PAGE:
Judge John Cooke, who will write the decision in the case, appeared to chastise commission lawyers for not taking the company's concerns about protecting its intellectual property seriously.

Listening Post
The Skype VOIP Skype service has hit the 100-million-subscriber mark, and although it officially denies it, apparently plans to launch a subscription/download store along with the ringtone store released earlier this week.

Classic rock acts sue Sony over digital sales royalties
The recent spike in online digital music sales has been great news for the Big Four record labels and the music stores doing the selling. In fact, downloads are so strong right now that EMI has recently been able to reverse a years-long revenue decline. Are the artists getting to share in all the downloading love? According to a lawsuit filed by The Allman Brothers and Cheap Trick, they've been tied to the whipping post by Sony, receiving only a small fraction of the money made off of downloads.

Will Hollywood sue the SlingBox out of existence?
"Content owners don't like it [Sling] because they think it violates their copyrights," HBO CTO Bob Zitter said during a panel here Tuesday. Zitter's comment came in response to a question from the audience.
The technophobia of the content industries never ceases to amaze.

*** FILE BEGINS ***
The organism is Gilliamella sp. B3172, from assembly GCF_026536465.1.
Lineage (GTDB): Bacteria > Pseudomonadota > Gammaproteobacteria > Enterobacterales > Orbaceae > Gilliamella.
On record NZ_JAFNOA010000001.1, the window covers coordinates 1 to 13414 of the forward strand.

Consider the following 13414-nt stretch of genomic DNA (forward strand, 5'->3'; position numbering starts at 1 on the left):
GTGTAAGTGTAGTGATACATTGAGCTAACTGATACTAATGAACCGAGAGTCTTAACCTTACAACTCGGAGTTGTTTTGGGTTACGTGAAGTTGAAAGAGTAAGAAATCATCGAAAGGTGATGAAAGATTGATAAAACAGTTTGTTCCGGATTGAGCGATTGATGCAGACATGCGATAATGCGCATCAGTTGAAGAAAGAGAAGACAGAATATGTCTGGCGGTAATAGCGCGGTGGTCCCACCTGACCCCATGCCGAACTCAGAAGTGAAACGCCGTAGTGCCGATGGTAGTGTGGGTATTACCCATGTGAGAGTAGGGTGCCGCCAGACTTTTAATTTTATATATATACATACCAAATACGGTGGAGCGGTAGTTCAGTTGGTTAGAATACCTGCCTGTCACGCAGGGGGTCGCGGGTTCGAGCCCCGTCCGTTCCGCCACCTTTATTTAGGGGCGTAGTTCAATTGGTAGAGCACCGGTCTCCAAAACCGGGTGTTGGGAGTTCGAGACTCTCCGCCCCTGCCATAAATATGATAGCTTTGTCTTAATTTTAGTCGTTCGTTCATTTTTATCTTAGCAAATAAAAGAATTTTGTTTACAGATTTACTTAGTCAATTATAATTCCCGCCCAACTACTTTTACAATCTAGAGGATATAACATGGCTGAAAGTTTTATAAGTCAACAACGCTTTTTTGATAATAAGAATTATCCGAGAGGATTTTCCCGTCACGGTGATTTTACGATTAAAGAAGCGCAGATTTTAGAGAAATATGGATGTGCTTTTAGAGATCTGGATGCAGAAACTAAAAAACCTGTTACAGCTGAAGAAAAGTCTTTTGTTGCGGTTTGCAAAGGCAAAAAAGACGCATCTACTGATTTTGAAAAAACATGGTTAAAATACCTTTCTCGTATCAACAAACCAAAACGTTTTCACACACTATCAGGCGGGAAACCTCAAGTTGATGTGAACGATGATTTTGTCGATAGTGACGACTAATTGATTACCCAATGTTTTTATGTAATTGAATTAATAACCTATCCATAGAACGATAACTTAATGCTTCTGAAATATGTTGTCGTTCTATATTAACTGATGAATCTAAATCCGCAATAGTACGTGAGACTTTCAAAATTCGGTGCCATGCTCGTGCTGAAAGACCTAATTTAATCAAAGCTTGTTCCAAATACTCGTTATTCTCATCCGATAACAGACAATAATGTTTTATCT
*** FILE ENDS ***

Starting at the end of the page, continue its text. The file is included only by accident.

Canadian musicians create consumer-friendly coalition
To our alarm, the labels advance these demands not merely on their own behalf, but in our names as necessary for the well-being of individual Canadian musicians in the digital age. Today the people who actually create Canadian music are speaking out for themselves.

Looking at the new dual-tuner TiVo
If you had asked me in mid-2003 whether or not TiVo would be trumpeting new units with dual analog tuners in 2006, I would've laughed. Now, however, the painfully slow development of standalone DVRs such as TiVo has turned that laughable notion into a cold, hard reality. Without a doubt, we need to only look to CableCARD to understand one major cause of such delays, so pointing the finger exclusively at TiVo isn't exactly fair. Nevertheless, delay or no delay, there's reason to doubt that this new dual-tuner product will spur TiVo uptake.

RIAA sues computer-less family, 234 others, for file sharing
"I don't understand this," said James Walls. "How can they sue us when we don't even have a computer?"

Music industry guilty of collusion?
When Napster was first launched, the music labels did not embrace Internet distribution of their music, but realized that they had to make at least a token effort in this direction. To that end, the labels joined forces and launched two music services, pressplay and MusicNet, neither of which impressed anyone. They did catch the eye of the Department of Justice, however, which looked into possible antitrust issues raised by the stores.
The irony.

Apple Pushes For iPod Content On Blu-Ray Discs :: iPod Hacks :: The Latest and Greatest News and Info for Your iPod